The Sony Bravia comes with in-built speakers which we found to be quite adequate for most sound requirements. All the connections on the unit are all located in the rear, some of which are concealed behind various panels. This unit impressed us with its range of inputs including High Definition inputs and an input for the in-built TV tuner. Each mode was easily to connect and easy to set up, with various calibration options to keep tweakers amused for hours. The on-screen menus are fairly easy to understand although they can feel a little overwhelming at first. A little patience is required for some of the features but overall, the menus were a breeze to navigate. The remote control isn't all that fancy when compared with the design of the panel itself but it is functional, intuitive and lightweight which is far more desirable in a remote control than design will ever be.
The Sony Bravia isn't quite "like no other" as it doesn't really do anything that other TVs don't. However, it whatever it does, it does better than most and in high quality. This is definitely a case of the cost being justified by product performance which Sony has delivered in spades.
Join the newsletter!
Samsung Galaxy Z Fold2 5G
WD My Passport™ SSD
Amazon Echo Dot with Clock (4th Gen)
LiTMUS LAB Dakota Side Table
Bang and Olufsen Beosound Stage - Dolby Atmos Soundbar
Toys for Boys
Nakamichi Delta 100 3-Way Hi Fi Speaker System
Theragun PRO Percussive Therapy Device
ASUS ROG, ACRONYM partner for Special Edition Zephyrus G14
Bose SoundLink Revolve Bluetooth Speaker
Sony Playstation 5
WD_BLACK™ SN850 NVMe™ SSD
Sony WF-1000XM3 Wireless Noise Cancelling Headphones
Philips Sonicare Diamond Clean 9000 Toothbrush
MSI Modern 14
Fender Fullerton Ukele
Mario Kart Live: Home Circuit for Nintendo Switch
Lego Mindstorms Robot Inventor
Garmin vívofit® jr. 2
Fujiflim Instax Square SQ1
MSI GE66 Dragonshield Limited Edition
Kindle Paperwhite eReader (10th Gen)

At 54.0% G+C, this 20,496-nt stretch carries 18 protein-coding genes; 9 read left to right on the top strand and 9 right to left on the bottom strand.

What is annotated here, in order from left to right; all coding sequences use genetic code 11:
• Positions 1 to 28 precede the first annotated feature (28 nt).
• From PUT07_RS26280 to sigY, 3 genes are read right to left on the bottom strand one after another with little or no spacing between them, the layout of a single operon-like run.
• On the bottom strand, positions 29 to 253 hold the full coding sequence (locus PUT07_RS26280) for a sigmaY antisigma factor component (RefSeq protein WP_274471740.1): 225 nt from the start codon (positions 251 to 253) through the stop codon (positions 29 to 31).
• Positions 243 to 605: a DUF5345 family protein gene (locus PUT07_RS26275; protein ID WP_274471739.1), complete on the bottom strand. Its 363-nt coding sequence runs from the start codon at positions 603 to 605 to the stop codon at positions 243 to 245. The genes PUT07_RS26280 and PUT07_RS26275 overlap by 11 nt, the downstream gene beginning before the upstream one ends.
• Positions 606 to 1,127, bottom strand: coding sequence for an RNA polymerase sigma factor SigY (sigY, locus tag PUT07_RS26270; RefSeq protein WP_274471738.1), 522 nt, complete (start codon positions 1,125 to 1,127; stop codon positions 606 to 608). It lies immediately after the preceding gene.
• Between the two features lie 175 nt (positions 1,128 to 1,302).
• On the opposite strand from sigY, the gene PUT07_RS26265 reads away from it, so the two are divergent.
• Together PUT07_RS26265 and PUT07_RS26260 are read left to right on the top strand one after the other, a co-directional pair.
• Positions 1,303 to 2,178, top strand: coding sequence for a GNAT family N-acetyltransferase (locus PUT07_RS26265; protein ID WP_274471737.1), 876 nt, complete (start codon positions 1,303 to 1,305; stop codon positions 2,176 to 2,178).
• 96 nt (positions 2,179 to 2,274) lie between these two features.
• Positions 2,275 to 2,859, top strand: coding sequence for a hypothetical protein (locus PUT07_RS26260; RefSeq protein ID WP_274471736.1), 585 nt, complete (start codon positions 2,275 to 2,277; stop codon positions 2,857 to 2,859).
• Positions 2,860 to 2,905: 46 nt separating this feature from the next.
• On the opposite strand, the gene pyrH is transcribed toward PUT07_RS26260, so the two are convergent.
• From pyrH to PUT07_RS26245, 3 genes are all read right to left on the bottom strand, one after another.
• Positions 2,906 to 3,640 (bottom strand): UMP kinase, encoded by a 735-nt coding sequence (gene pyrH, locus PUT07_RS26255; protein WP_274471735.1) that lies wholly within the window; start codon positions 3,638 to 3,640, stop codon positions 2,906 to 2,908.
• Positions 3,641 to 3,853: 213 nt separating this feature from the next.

SunnyBunny Snowflakes 20 LED Solar Powered Fairy String
Dickie Toy Remote Control Mega Crane Set
Teac 7 inch Swivel Screen Portable DVD Player
Most Popular Reviews
- 1 Oppo Watch review: A masterclass in imitation
- 2 Google Pixel 5 Review: Soft Reboot
- 3 Google Pixel 4a review: The Goldilocks Google phone
- 4 Samsung Galaxy Note 20 Ultra 5G review: Wrong Number
- 5 LG NANO99 NanoCell 8K TV review: Prestige at a price
Latest News Articles
- tvOS 14.2 update is now available for Apple TV
- Zoom video calling will arrive on Google smart displays by the end of the year
- You can now watch Optus Sport on your LG TV
- TCL's 2020 4K & 8K Range Explained: 8K vs Mini-LED
- tvOS 14: 4K YouTube and 5 other features coming this fall
PCW Evaluation Team
Ultimately this laptop has achieved everything I would hope for in a laptop for work, while fitting that into a form factor and weight that is remarkable.
This smart laptop was enjoyable to use and great to work on – creating content was super simple.
It really doesn’t get more “gaming laptop” than this.
As the Maserati or BMW of laptops, it would fit perfectly in the hands of a professional needing firepower under the hood, sophistication and class on the surface, and gaming prowess (sports mode if you will) in between.
The MSI PS63 is an amazing laptop and I would definitely consider buying one in the future.
This small mobile printer is exactly what I need for invoicing and other jobs such as sending fellow tradesman details or step-by-step instructions that I can easily print off from my phone or the Web.
- iPhone 12 Pro review: The iPhone that’s future proof
- Google Pixel 5 Review: Soft Reboot
- Oppo Watch review: A masterclass in imitation
- Everything you need to know about Smart TVs
- What's the difference between an Intel Core i3, i5 and i7?
- Laser vs. inkjet printers: which is better?